Earlier today, a friend forwarded to me an article entitled "The Lord Hath Chosen...Donald Trump?" that originally appeared over at The French Press. The piece begins with an examination of Energy Secretary Rick Perry's assertion that Trump was chosen by God to be President of the United States. What about Trump's obvious moral failures? Perry is not worried about those because God has used imperfect people throughout history, and he cites the examples of Saul, David and Solomon to prove his point. There is, of course, no mention of the fact that God later rejected Saul as king and replaced him with David - no mention of the fact that God inspired the prophet Nathan to challenge David and raised up his own son and others to challenge him - no mention of the fact that God raised up Jeroboam to resist Solomon and supplant his heirs in ruling over most of Solomon's former kingdom!

Later in the article, French cites a discussion between Eric Metaxas and Franklin Graham where they seem to imply that Trump's critics are either demonic or are operating under the influence of demonic forces. As French indicates elsewhere in the piece, folks who subscribe to this kind of reasoning often quote the first two verses of the thirteenth chapter of Paul's epistle to the Romans to support their assertions. We read there: "Let every soul be subject unto the higher powers. For there is no power but of God: the powers that be are ordained of God. Whosoever therefore resisteth the power, resisteth the ordinance of God: and they that resist shall receive to themselves damnation." French goes on to point out, however, "In fact, applying the logic of Romans 13, if Christians fight for Trump’s re-election, and Trump loses, they’ll have resisted the person who God ordained to become the president of the United States."

The whole question is somewhat amusing to me because it underscores just how superficial many of us are in our thinking. Even widely respected religious leaders often fail to follow the logic of their views and pronouncements. By their own logic, whatever happens to Donald Trump is God's will - be that impeachment and removal, defeat or re-election in 2020! And, if the "main-stream" media, the "deep state" and the "socialist" Democrats, succeed in getting rid of him then I guess that makes them God's agents - doesn't it? And what would that imply about everyone who worked to protect Trump - worked for his re-election and voted for him? According to this line of reasoning, that would automatically make Trump's allies working against God - actively resisting His will!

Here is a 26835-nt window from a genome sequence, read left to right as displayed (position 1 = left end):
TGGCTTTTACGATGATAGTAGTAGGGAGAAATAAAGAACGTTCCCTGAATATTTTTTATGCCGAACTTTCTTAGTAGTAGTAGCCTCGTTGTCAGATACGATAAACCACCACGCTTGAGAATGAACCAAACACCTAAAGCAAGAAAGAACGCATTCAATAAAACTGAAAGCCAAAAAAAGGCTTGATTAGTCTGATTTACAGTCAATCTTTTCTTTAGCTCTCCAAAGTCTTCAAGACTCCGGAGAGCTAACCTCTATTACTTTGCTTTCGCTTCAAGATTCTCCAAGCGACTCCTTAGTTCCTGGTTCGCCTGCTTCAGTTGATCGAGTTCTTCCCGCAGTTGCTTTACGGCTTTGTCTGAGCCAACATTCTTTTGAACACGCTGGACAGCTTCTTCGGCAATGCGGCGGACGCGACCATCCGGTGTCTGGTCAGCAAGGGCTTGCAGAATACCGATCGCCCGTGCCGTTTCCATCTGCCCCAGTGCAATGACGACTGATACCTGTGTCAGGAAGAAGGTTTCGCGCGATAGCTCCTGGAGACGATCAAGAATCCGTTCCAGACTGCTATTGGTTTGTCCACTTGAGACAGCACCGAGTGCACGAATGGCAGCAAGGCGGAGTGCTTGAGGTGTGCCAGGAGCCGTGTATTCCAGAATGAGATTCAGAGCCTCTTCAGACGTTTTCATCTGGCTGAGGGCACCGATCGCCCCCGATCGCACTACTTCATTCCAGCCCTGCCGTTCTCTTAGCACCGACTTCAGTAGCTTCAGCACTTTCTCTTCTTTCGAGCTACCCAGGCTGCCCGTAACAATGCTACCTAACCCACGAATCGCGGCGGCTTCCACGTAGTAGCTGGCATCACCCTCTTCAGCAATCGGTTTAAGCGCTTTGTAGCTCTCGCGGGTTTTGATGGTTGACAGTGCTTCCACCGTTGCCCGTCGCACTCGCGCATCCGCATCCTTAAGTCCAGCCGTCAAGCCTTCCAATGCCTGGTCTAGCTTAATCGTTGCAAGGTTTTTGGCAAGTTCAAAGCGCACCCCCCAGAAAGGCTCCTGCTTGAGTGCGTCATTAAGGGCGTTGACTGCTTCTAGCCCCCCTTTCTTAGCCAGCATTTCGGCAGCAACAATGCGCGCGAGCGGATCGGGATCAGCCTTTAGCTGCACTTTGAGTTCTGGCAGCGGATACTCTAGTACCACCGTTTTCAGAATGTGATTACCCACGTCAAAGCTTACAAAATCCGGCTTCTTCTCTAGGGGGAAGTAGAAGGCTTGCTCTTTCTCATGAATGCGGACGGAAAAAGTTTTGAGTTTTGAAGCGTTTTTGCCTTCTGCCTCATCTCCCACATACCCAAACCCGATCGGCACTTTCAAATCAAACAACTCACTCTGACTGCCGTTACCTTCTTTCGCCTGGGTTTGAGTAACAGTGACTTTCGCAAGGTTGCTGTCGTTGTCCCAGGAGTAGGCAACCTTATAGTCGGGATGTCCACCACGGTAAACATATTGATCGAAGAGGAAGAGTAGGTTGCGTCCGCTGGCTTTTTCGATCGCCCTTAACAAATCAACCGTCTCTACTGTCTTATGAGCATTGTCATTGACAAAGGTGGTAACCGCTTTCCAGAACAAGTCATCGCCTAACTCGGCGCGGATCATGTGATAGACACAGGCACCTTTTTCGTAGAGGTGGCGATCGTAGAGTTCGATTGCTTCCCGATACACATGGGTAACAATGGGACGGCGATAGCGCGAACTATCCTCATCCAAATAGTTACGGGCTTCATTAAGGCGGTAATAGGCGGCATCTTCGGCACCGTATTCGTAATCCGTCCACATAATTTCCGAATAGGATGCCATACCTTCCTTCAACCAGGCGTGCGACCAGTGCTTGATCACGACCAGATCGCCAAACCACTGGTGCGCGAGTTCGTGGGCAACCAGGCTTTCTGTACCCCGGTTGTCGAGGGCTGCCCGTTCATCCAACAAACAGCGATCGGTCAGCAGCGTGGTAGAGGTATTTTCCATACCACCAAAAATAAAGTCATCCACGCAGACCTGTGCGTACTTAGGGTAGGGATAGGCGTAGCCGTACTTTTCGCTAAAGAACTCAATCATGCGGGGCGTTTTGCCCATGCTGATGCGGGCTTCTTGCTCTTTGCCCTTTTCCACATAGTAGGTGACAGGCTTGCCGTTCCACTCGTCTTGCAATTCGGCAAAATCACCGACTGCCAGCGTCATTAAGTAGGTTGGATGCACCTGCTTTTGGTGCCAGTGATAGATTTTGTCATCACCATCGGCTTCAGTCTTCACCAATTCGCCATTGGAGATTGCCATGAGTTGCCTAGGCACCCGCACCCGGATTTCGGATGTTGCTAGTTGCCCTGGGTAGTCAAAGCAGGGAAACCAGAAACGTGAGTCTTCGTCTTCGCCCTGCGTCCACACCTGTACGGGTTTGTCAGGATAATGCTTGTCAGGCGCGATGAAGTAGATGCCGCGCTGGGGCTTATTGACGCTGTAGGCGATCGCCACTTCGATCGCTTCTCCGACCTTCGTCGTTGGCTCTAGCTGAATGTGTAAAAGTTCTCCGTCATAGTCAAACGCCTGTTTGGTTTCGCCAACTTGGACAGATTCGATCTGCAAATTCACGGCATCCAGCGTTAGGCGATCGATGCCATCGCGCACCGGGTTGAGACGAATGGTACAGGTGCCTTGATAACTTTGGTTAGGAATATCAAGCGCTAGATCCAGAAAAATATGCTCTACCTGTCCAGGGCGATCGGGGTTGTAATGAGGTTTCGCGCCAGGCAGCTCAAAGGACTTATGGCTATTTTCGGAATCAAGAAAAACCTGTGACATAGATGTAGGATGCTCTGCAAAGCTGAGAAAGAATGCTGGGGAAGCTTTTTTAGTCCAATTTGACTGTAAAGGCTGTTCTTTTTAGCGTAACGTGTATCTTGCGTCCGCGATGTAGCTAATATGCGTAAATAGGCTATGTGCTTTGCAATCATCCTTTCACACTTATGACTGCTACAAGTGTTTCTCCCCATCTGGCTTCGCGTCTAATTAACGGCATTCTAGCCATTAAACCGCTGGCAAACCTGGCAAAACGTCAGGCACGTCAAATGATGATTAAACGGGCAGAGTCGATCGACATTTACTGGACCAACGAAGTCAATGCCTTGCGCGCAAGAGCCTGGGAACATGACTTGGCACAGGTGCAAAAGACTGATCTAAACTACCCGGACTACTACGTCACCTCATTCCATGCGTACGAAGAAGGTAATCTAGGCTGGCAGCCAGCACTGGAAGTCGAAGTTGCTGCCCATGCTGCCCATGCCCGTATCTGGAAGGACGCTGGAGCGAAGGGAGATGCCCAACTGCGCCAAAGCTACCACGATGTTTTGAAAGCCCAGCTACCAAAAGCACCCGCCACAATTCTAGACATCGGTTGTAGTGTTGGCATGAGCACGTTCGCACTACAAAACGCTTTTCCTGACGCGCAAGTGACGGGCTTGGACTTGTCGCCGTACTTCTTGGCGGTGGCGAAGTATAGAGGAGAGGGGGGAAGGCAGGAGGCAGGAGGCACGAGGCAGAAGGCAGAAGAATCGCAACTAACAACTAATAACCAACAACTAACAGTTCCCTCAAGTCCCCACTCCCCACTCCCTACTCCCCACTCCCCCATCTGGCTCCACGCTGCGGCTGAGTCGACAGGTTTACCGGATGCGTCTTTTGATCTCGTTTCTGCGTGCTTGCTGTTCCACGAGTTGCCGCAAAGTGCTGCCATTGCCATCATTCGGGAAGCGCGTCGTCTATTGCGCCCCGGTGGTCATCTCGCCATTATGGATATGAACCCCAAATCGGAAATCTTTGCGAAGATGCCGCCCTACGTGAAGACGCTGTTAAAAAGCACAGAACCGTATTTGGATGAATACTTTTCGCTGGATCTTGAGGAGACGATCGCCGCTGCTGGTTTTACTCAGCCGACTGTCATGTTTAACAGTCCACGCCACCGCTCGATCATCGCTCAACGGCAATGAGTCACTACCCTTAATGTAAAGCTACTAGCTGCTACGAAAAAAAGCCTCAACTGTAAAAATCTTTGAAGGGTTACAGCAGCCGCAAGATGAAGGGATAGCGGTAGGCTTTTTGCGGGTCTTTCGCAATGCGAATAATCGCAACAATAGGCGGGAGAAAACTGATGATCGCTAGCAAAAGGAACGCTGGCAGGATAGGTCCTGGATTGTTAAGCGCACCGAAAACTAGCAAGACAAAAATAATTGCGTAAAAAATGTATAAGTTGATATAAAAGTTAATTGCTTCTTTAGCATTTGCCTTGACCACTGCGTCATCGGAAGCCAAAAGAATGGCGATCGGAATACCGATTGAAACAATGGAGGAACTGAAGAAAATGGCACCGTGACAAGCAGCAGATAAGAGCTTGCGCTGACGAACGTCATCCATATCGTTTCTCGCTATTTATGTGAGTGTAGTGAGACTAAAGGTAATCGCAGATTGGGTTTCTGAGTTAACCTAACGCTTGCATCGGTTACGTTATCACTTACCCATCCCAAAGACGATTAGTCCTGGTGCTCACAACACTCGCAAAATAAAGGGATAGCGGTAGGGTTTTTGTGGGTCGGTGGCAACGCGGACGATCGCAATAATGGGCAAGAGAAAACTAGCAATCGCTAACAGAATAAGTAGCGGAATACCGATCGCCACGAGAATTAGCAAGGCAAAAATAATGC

Is this God's world or not? If it is, what are we worried about? Why do any Christians bother to vote? If this is man's world, Satan's world or man's world swayed and influenced by Satan and his demonic forces, then what on earth is God doing with these human leaders? Has anyone noticed that in the days of Solomon (Ecclesiastes) and Paul (Romans) there wasn't any such thing as a democratic republic or constitutional monarchy? What happens to these principles when the people themselves are responsible for governing the realm? What happens when a ruler's behavior and policies directly contradict God's laws and will? Are Christians obligated to respect and obey the human ruler in those circumstances? Does the Christian have any responsibility relevant to pointing out those sins/faults - or does that only apply to each other? What was Christ's attitude toward the political and religious leaders of his day? Didn't Christ suggest that he was going to eventually supplant all of them?

I came out of a church that believed in God ordained government that followed the top-down model. It was considered heretical and wicked to criticize leaders. We were expected to be obedient sheep - to follow our shepherds wherever they led us. We were told that it was God's responsibility and prerogative to correct any errors or mistakes that our leaders made - that we must patiently wait on God to fix problems in our leadership. Just to make a long story short - that ended badly.

Thursday, November 28, 2019

Happy Thanksgiving!

O give thanks unto the God of heaven: for his mercy endureth for ever. Psalm 136:26, KJV

Wednesday, November 20, 2019


Dennis Diehl's "Adult Sabbath School" is again in session over at Banned by HWA. In his most recent offering http://armstrongismlibrary.blogspot.com/2019/11/adult-sabbath-school-and-yes-brethreni.html, Mr. Diehl claims that the self-appointed "apostles" of the ACOG's are merely following the example of the Apostle Paul.

While Mr. Diehl's assertion that Herbert Armstrong and his "apostolic successors" have used Paul's experience to justify their own claims will not be disputed here, I do dispute the assertion that they have accurately portrayed that experience. To say that Paul appointed himself to the office of an apostle is not consistent with the accounts presented in the New Testament. In other words, Herbert (Dave, Gerald and Ron) have twisted Paul's experience to justify their claims - in exactly the same manner that they twist/pervert/torture other scriptures to formulate their various doctrinal positions.